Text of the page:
Perils of teen dating: Valley teen opens up about her abusive relationship
February is Teen Dating Violence Awareness Month. This is the second in a four-part special series from KTAR News 92.3 FM about the perils of teen dating. Read part one here.
For Abby Parker, the abuse started almost immediately after she began dating a 17-year-old boy. She was 14 at the time.
“There were a lot of red flags that now I notice,” she said. “He would call me all these names. It would not stop. If he was angry, he’d just let it all out.”
They met in July 2015 through a mutual friend. At first, he lived in another state before moving back to Arizona, so they mostly communicated over the phone and on social media.
Abby also was sick when they met and was constantly in the hospital.
“He was there for me through a lot of it,” she said. “But at the same time, it was almost like he wanted to be the only person in my life.”
He’d get mad if she didn’t answer his calls or text messages or even if she was with her friends and family.
He’d also make up stories.
Abby said he once told her his dad beat him up. He sent her photos of injuries that she later found out he pulled from online. She said he also claimed he had lung cancer and that “his last dying wish was for me to have his baby.”
“It was all crazy things to be telling a 14-year-old girl who had no idea what was going on at the time,” she said.
By December, Abby had enough and broke up with him.
“That definitely threw him off the deep end,” she said. “He started calling me and calling me. I eventually blocked his number, and he would call me from no caller ID. I’m talking probably 45 times in an hour he would call.”
She said he left her voicemails threatening to hurt her.
“He called me one day and said, ‘You better watch out because I know where you live. I know which bedroom is yours, and I’m not afraid to come in and rape and kill you in front of your mother,’” she said.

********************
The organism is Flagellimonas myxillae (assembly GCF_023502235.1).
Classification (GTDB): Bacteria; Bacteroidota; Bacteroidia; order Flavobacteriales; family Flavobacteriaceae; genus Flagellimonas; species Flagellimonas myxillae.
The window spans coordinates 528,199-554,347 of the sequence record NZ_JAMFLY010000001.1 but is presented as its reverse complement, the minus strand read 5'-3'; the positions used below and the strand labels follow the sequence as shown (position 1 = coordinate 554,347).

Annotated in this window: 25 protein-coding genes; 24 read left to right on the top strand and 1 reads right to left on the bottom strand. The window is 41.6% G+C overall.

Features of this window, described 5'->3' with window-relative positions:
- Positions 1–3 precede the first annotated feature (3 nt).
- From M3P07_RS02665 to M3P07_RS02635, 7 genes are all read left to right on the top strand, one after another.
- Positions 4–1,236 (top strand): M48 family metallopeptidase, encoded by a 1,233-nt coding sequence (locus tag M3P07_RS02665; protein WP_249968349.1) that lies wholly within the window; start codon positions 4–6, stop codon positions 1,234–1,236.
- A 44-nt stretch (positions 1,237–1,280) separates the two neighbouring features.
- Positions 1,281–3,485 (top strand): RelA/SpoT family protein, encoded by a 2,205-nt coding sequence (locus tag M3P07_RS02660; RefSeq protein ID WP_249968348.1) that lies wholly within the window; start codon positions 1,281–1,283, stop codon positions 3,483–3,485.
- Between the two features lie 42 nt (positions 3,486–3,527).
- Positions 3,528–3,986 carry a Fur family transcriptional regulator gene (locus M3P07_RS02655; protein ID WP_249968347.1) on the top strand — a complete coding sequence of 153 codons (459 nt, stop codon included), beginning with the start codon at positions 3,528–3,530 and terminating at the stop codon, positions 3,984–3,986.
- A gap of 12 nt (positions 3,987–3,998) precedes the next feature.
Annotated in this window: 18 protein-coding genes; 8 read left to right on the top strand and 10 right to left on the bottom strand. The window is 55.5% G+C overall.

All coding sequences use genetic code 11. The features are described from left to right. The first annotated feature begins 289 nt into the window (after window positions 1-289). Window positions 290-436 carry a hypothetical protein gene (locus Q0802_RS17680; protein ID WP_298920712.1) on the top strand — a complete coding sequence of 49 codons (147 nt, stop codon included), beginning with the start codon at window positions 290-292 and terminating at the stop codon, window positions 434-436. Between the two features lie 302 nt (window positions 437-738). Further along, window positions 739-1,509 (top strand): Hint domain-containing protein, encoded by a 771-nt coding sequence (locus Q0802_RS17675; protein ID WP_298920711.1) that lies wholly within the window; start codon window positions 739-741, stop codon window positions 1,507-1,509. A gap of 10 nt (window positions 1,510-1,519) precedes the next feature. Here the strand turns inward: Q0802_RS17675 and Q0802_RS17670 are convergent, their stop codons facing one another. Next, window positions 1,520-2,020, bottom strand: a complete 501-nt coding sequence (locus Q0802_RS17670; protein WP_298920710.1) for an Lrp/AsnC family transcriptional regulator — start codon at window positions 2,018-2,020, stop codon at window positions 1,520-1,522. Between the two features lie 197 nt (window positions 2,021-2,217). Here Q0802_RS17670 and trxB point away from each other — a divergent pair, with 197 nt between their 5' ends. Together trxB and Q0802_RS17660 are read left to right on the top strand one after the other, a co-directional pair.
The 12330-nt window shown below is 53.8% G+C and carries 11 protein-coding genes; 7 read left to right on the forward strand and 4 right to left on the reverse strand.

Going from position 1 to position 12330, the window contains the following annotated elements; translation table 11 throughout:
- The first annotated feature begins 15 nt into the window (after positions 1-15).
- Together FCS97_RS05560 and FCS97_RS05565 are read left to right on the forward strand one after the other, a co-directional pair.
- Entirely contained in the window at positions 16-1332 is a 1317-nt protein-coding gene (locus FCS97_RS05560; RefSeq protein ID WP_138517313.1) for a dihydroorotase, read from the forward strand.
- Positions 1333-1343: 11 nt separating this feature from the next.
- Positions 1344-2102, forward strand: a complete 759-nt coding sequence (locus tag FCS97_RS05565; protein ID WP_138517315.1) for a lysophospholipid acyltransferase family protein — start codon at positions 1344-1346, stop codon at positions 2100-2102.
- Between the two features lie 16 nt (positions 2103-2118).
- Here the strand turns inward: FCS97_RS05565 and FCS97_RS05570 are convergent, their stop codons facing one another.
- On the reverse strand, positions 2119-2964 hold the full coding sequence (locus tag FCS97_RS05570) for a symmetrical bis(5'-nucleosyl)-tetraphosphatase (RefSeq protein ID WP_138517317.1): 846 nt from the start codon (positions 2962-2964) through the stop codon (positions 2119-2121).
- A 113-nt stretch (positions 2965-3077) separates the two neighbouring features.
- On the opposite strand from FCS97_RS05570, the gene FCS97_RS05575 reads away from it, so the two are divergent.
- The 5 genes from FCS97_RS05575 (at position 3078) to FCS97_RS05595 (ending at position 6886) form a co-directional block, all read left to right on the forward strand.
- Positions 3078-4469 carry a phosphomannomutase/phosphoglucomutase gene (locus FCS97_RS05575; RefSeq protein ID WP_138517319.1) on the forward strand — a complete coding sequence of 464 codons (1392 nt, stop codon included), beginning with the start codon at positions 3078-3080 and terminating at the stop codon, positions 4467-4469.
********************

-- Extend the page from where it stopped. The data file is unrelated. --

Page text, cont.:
That is when Abby turned to her mom, Suzy, for help.
“I actually tried to involve his mom first,” Suzy said. “She just kept avoiding me and said she has no control of him and doesn’t know what to do.”
Abby and her mom then went to the police and got an order of protection, which barred him from contacting and coming near Abby.
But when a mysterious car tried to run Abby over and someone tried to break in their house, Suzy felt they needed to do more.
“That was the day that I just decided we can’t live here anymore,” she said. “So we just packed our bags and moved out. We basically went into hiding for about three months.”
Abby changed her phone number and social media accounts. But he still managed to find her.
It’s now been nearly five years since they met, and Abby said he continues to harass her despite the protective orders that she has had to renew against him every year.
“I still am to this day afraid,” Abby said. “I spoke openly in court and I said how I felt. And how I feel is when is the day going to come that I’m gonna have to go home in a body bag instead of my car, and then are you guys going to do something more serious?”
Abby and her mom have tried to get him to go to jail, but the courts have not sided with them. As a result, Abby said she is “very careful.”
“If I’m walking by myself anywhere, I always look behind me,” she said. “I don’t walk out of work alone anymore. I usually have a security guard walk me out, and they make sure I get out okay.”
She also now has a tough time trusting people, so she has a small group of friends and hasn’t been able to date much.
“It’s not necessarily easier, but you learn how to cope better, I guess, over the years,” she said. “It’s still there. It’s still a trauma and anybody who’s been through that will know exactly what I’m talking about. You learn to cope better. You never truly get over it, though.”
If you’re a teen in an abusive relationship or know one who is, you can call or text bloom365 at 888-606-HOPE (4673) or Teen Lifeline at 602-248-TEEN (8336). You can also call the National Teen Dating Violence Hotline at 866-331-9474.